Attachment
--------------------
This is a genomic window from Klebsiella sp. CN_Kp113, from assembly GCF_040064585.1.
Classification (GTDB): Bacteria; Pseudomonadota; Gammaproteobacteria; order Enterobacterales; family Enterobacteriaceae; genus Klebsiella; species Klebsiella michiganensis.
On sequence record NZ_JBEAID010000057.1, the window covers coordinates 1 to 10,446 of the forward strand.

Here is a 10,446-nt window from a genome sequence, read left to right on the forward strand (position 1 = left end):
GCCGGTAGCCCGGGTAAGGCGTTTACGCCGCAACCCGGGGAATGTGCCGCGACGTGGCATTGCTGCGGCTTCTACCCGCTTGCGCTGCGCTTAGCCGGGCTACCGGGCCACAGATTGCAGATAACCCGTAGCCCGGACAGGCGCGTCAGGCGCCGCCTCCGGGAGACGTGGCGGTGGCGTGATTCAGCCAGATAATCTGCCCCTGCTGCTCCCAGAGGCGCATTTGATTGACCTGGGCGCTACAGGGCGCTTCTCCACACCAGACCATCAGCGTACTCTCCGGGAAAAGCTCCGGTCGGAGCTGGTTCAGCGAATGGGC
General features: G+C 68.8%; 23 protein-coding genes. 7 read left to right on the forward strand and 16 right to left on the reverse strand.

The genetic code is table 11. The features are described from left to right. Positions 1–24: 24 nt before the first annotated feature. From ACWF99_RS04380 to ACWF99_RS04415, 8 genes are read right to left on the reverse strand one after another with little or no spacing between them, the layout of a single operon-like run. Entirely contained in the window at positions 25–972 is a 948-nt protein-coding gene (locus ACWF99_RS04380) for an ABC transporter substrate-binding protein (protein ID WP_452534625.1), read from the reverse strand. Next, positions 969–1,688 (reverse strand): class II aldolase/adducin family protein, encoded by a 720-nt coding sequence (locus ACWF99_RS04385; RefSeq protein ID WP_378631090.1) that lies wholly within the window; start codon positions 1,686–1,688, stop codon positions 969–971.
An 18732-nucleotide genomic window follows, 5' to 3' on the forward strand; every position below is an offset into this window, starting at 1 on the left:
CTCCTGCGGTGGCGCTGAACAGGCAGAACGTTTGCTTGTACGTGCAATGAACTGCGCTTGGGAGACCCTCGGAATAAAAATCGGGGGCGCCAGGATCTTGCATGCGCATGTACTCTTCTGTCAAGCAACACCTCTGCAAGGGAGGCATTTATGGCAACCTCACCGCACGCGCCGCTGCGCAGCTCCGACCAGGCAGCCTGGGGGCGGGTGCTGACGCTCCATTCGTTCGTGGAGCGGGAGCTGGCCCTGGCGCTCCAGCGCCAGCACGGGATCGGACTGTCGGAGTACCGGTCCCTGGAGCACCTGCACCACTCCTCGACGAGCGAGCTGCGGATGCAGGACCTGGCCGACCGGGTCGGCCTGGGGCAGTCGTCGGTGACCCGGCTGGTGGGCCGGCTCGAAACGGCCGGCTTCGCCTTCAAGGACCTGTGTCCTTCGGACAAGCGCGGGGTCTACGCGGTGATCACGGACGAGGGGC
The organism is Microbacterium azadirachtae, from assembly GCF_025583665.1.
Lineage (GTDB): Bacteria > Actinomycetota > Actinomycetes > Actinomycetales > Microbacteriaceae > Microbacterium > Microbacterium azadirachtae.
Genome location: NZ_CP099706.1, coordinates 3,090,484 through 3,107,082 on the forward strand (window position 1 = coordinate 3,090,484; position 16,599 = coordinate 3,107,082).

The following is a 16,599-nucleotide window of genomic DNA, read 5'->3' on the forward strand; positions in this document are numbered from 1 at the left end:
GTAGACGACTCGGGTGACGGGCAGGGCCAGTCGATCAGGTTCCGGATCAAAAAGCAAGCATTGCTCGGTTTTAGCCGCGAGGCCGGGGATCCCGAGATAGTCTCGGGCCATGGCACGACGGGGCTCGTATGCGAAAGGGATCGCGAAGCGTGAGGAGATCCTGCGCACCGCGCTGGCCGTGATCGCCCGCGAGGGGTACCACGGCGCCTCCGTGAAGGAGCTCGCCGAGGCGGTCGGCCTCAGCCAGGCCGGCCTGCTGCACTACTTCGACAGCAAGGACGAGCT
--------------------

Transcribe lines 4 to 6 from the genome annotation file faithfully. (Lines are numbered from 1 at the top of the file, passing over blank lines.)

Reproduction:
Here is a 10,446-nt window from a genome sequence, read left to right on the forward strand (position 1 = left end):
GCCGGTAGCCCGGGTAAGGCGTTTACGCCGCAACCCGGGGAATGTGCCGCGACGTGGCATTGCTGCGGCTTCTACCCGCTTGCGCTGCGCTTAGCCGGGCTACCGGGCCACAGATTGCAGATAACCCGTAGCCCGGACAGGCGCGTCAGGCGCCGCCTCCGGGAGACGTGGCGGTGGCGTGATTCAGCCAGATAATCTGCCCCTGCTGCTCCCAGAGGCGCATTTGATTGACCTGGGCGCTACAGGGCGCTTCTCCACACCAGACCATCAGCGTACTCTCCGGGAAAAGCTCCGGTCGGAGCTGGTTCAGCGAATGGGC
General features: G+C 68.8%; 23 protein-coding genes. 7 read left to right on the forward strand and 16 right to left on the reverse strand.